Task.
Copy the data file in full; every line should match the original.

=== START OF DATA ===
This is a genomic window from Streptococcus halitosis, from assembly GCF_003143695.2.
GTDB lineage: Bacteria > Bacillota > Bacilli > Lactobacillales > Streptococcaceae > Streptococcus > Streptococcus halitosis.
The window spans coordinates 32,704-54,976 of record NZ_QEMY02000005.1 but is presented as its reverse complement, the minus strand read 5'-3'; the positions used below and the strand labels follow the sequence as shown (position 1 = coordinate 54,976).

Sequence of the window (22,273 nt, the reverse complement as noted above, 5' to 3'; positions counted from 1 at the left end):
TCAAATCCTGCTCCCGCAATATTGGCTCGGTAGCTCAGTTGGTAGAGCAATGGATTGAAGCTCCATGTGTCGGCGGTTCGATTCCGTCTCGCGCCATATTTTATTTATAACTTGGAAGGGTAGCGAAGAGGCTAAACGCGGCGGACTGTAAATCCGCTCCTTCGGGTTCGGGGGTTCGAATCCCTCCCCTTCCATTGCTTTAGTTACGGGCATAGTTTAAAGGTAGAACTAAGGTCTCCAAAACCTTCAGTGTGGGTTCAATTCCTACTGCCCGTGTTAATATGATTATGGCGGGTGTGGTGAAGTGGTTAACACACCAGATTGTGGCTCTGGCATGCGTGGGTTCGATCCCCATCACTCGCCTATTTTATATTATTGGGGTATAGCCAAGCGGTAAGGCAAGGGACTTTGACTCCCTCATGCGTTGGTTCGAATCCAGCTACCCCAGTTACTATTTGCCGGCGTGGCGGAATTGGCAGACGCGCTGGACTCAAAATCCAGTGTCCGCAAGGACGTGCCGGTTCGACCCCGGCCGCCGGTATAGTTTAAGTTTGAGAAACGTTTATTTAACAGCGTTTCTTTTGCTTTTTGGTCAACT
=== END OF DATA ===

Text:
This is a genomic window from Streptococcus halitosis, from assembly GCF_003143695.2.
GTDB lineage: Bacteria > Bacillota > Bacilli > Lactobacillales > Streptococcaceae > Streptococcus > Streptococcus halitosis.
The window spans coordinates 32,704-54,976 of record NZ_QEMY02000005.1 but is presented as its reverse complement, the minus strand read 5'-3'; the positions used below and the strand labels follow the sequence as shown (position 1 = coordinate 54,976).

Sequence of the window (22,273 nt, the reverse complement as noted above, 5' to 3'; positions counted from 1 at the left end):
TCAAATCCTGCTCCCGCAATATTGGCTCGGTAGCTCAGTTGGTAGAGCAATGGATTGAAGCTCCATGTGTCGGCGGTTCGATTCCGTCTCGCGCCATATTTTATTTATAACTTGGAAGGGTAGCGAAGAGGCTAAACGCGGCGGACTGTAAATCCGCTCCTTCGGGTTCGGGGGTTCGAATCCCTCCCCTTCCATTGCTTTAGTTACGGGCATAGTTTAAAGGTAGAACTAAGGTCTCCAAAACCTTCAGTGTGGGTTCAATTCCTACTGCCCGTGTTAATATGATTATGGCGGGTGTGGTGAAGTGGTTAACACACCAGATTGTGGCTCTGGCATGCGTGGGTTCGATCCCCATCACTCGCCTATTTTATATTATTGGGGTATAGCCAAGCGGTAAGGCAAGGGACTTTGACTCCCTCATGCGTTGGTTCGAATCCAGCTACCCCAGTTACTATTTGCCGGCGTGGCGGAATTGGCAGACGCGCTGGACTCAAAATCCAGTGTCCGCAAGGACGTGCCGGTTCGACCCCGGCCGCCGGTATAGTTTAAGTTTGAGAAACGTTTATTTAACAGCGTTTCTTTTGCTTTTTGGTCAACT